You still have your kids. You haven’t lost a job, or driver’s license, or things like that. You don’t want to end up where I did 🙂 You have taken action – seen the doctor, held up on the alcohol intake, seeing things for what they are. You are lucky. Some of us guys never get there and die angry and alone. You are seeing the light, and see that booze ain’t the answer. it sucks to take in those shitty days, but that’s what we do in recovery – we learn to deal with all that. Without the crutch. You have support and love and that inner voice that is telling you to do some self-examination.

    I understand that $20 situation. I would have taken the booze and some how figured out some insane way to get gas in my care. insane thinking…and that’s us sober! Then we get drunky wunky and come up with some real hairbrained schemes!

    Anyway, that’s enough from me. you’re in a good place, TD. Stay with it. I’m proud of you, brother.



    1. Yeah, I figured you’d have something to say, lol.

      See, I knew it was messed up while I was doing it, but I did it anyway. It was the next morning when the shame really hit me. Like, I really choose booze over gas.

      I don’t ever want to be in that position again. I should be able to head back to therapy soon, so I’m hoping to find different coping mechanisms for when I have those days so I don’t turn to alcohol. Alcohol is okay for those times when I’m happy and ready to have fun, but I don’t want to use it as a means to escape any more.


      1. I used to abandon my kid in the car or while he was napping to run off and get booze. One day I came back and he (who was 2) was at the back door wailing because he unexpectedly woke up and no one was there. I can still picture it now. Never mind the drinking and driving with him in the car with me. That’s the shit that still can eat me up at times. Shame and guilt and remorse are killers, as they can bring us back to the coping mechanism.

        Best thing we can do is break that cycle. And sounds like you’re looking at that.

        Love where you’re coming at with this.

        Cheers and best of luck with the therapy – love therapy!



        1. Thanks, man. So far I’ve kept drinking to a minimum with the kids around. The twins are 14 and self-sufficient. I don’t drink and drive. I’m always at home when I’m drinking.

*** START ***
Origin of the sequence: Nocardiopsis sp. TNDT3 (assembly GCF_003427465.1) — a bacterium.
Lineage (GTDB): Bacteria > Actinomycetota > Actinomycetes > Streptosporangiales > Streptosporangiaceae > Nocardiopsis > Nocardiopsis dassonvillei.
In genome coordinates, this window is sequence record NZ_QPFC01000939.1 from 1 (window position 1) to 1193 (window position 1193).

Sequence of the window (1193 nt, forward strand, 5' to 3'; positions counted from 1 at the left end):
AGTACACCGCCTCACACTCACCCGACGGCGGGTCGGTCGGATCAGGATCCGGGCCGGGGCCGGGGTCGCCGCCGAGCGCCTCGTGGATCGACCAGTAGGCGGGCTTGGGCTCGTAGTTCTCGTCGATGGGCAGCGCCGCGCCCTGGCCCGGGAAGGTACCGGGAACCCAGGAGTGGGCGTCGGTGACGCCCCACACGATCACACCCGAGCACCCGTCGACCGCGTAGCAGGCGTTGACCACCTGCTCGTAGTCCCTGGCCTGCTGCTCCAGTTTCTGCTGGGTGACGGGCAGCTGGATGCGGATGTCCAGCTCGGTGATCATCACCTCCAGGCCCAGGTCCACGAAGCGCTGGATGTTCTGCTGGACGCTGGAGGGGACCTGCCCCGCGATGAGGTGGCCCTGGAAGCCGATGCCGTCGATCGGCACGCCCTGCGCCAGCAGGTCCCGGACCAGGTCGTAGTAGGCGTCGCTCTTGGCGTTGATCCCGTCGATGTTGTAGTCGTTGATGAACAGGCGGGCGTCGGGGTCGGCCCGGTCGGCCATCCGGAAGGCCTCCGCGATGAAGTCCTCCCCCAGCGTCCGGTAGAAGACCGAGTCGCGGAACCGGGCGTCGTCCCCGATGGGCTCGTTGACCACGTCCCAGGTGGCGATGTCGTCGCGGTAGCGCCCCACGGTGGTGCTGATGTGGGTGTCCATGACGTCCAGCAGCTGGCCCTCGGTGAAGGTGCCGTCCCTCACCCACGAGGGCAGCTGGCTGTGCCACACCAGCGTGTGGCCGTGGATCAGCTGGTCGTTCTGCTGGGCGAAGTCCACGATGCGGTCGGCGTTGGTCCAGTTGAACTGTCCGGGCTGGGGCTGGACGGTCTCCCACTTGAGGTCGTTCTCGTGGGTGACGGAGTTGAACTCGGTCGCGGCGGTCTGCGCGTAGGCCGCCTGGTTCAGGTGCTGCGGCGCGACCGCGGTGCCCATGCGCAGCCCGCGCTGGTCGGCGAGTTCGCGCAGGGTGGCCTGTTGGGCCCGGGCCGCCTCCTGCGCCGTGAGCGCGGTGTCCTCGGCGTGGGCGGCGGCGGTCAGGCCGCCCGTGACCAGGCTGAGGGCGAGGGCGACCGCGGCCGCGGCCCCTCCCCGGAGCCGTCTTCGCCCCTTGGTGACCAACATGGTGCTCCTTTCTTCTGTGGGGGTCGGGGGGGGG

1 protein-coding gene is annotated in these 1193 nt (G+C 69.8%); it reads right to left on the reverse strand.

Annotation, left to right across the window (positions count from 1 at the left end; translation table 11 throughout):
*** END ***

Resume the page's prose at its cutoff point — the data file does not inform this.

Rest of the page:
Liked by 1 person

  9. Were you really me or was I really you?? Or, are we One? Hmmmm? You just told my story and billions of others as well. Now, all ya need to do is tap into that conscious of yours and figure out that you can actually travel without your luggage and come for a visit. ; ) Tis’ known as Metaphysics. That song went through my head yesterday, due to the fact that I have been crawling my way back from the lengthy Dark Night of the Soul for quite some time . . . . .


          1. Good for you. Your honesty rocks. If it was a week ago or tonight. What is today? Every bit of the illusion in between, is all that matters. Time, from this perspective. Make sure it’s not tap water. : )


  10. “I want alcohol to be a compliment to my good times, not a crutch for my bad ones.” Wow….I can’t even tell you how much that line struck me. I grew up with two alcoholic parents and am forever vigilant about not going down that same rabbit hole. Many hugs to you, my friend….and know you can always reach out if you need an ear. xx


  11. Such a brave and honest post. Congratulations on a significant step to the right direction. I wish you luck and success as it won’t be an easy task, but you have so much support from your bloggers and we all believe in you!


    1. Thanks, hon. I know you are. This isn’t something I deliberately thought about, really. I woke up after my last drunken night and decided that was it.


  12. I agree that that behaviour isn’t good – for you, too. Being drunk may be easy for a while, but in the end you get to deal with hangovers (uhhhg hangovers).
    Good to see you realize that. I hope you will find a way to enjoy alcohol instead of using it. If anything, you can always count on support here… So good luck, but you’ll do it, I believe you will 🙂


  13. “I want alcohol to be a compliment to my good times, not a crutch to my bad times.” This sums it up perfectly, TD. I applaud you for taking control over this and making a healthy change.


  14. I’m glad to hear you are recognizing that alcohol is not a good crutch. I’m sad to hear you say you enjoy getting drunk. If you want to continue to drink, it would be nice if it was just a “part” of your social life. I lived with an alcoholic, it’s not a good place to be.


    1. Getting drunk feels good. It’s fun. But if I do it I don’t want to do it as an escape any more. I need to find other ways to deal with life’s bullshit. I don’t want to become dependent on it as a coping mechanism.


  15. Do you know I just now stumbled on this site? I found it via a comment you made somewhere else. Previously, when I’d try and click over from my reader it would go to a dead link. I thought you’d hung up the phone.

    And I thought it was going to be just another dull Thursday.


  16. Well, my friend, this is a familiar story. The details are different but when you get to the heart of it, this is my story. Making the pain go away temporarily is easy. Sadly, it’s all still there in the morning and for me, most of the time, it was worse. I am proud of you for recognizing the need and making a positive change. Hang in there and you know where to find me if you need me.


    1. Honestly, Sandy, lately I’ve felt better than I have in a long, long time. I don’t know if I’m on an upswing on my depression or if cutting the alcohol out has made a difference (or perhaps it was because I stopped giving a fuck about things that don’t matter any more)…whatever it is, I’m loving it.


    1. Thanks, Faith. It was weird, really. I woke up the morning after my last drink and just felt that that was enough. I’m not sure what brought it on.